Auto marketplace platform CarTrade debuted on the bourses on Friday (August 20) at a discount of more than 1% against the issue price of INR 1,618. The stock further fell to INR 1,491 by the end of the day’s trading — down 6.8% from the opening price of INR 1,600 on the Bombay Stock Exchange (BSE) and INR 1,599.80 on the National Stock Exchange (NSE).
Astha Jain, a research analyst at brokerage firm Hem Securities, says that the listing was impacted by macro factors rather than the company’s own business fundamentals. “One reason would have been the risk of an imminent third wave of the Covid pandemic. Also, investors are sitting tight till the US Fed’s September meeting. They are waiting to see if the US Fed will decide to pare back the bond-buying programme,” she said.
The US central bank has been injecting cash into the country’s economy by buying $120 Bn of bonds per month — which has been responsible for a liquidity rush in global markets over the past year.
Jain also pointed out that many a time the ticket size of a stock also impacts the listing day performance — for instance, if a share is priced at around INR 100 like Zomato then the retail individual investor might be more comfortable in buying or holding as opposed to if a share is priced over INR 1,000. But this is more of a psychological observation rather than a market truth, she maintains.
Interestingly, while a sharp sell-off hurt the CarTrade stock price on its listing day, there were also several bulk deals by major asset managers. Goldman Sachs, Plutus Wealth Management and Jupiter India fund bought the company’s shares in bulk in the range of INR 1,563 to INR 1,575.
The cold reception to a profitable tech startup like CarTrade may sow doubts in the minds of promoters and top management of other IPO-bound companies like Paytm, Nykaa, Mobikwik, Fino Payments Bank, Ixigo, Tracxn, according to market watchers.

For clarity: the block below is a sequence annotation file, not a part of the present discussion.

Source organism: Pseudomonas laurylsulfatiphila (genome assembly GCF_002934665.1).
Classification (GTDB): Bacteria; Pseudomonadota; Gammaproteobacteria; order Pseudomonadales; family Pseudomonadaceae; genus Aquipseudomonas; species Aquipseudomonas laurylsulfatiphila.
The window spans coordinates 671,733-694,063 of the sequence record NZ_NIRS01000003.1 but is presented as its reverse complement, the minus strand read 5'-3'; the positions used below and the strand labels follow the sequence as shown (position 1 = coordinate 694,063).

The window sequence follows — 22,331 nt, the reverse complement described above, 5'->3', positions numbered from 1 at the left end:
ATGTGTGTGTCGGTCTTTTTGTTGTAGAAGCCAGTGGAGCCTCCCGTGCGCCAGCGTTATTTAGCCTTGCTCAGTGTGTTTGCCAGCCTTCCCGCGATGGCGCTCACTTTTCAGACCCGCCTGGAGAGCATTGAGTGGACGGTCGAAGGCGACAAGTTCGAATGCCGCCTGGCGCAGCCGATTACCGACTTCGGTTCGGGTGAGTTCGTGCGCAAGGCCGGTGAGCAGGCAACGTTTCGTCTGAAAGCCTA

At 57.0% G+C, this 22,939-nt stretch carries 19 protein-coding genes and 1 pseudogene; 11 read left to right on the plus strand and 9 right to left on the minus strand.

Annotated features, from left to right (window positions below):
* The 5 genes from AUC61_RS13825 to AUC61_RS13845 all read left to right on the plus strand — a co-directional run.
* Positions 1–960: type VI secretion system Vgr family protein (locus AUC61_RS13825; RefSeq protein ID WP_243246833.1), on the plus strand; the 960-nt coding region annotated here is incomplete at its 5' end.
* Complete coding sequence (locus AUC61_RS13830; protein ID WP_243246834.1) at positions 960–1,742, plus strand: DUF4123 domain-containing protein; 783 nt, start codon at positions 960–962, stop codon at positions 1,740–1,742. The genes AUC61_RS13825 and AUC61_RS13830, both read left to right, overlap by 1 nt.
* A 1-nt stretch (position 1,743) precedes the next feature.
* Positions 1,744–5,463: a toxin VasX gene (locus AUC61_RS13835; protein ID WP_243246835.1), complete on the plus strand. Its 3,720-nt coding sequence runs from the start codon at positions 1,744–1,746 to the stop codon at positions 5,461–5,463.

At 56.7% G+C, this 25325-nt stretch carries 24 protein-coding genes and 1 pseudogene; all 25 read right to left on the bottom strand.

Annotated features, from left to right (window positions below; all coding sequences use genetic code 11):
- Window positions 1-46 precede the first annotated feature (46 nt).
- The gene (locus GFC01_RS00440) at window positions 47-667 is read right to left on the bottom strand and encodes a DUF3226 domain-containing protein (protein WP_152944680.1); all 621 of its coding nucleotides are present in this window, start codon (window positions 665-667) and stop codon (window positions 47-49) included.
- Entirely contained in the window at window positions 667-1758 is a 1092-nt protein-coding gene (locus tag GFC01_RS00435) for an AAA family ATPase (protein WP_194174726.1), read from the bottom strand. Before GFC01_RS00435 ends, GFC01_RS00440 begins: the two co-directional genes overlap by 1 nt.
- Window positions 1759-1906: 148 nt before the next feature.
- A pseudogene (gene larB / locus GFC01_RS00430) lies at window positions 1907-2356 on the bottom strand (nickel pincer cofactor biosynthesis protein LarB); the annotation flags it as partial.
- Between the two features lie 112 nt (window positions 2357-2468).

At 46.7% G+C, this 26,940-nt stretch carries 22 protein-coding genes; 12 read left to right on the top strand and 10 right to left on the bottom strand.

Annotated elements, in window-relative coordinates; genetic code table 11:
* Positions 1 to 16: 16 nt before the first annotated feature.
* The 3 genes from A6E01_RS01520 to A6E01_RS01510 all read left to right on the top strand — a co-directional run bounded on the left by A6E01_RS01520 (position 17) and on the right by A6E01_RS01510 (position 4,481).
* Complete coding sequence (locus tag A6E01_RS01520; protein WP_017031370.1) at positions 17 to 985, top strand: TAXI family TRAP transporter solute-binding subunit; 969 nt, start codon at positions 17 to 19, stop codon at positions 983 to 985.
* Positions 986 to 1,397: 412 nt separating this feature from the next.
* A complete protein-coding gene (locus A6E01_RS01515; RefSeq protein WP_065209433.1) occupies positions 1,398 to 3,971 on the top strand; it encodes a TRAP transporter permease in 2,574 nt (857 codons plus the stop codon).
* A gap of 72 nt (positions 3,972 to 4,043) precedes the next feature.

Several tech startups in the country have filed their IPO prospectuses with capital markets regulator SEBI in the past couple of months after the blockbuster reception to foodtech company Zomato’s public issue. While Zomato’s IPO was oversubscribed 38 times, it was listed at a premium of 53% above the issue price.
G Chokkalingam, Founder & MD, Equinomics Research & Advisory, said “It will be a good decision to postpone the IPOs at this point of time as there is a correction of 10-20% due in the short terms with regards to small cap companies and loss-making firms with bubble valuations. If they do not postpone, there might be problems.” In India, companies which have a market capitalisation of under INR 5,000 Cr are called small caps, whereas those in the INR 5,000 Cr – INR 20,000 Cr bracket are referred to as mid-caps. Those with larger market capitalisations are called large cap companies.
According to Chokkalingam, the small cap segment has historically outstripped the growth of large cap by a 2X multiple at most. However, currently the multiple stands at over 3X — which signals that a sharp correction is in the offing.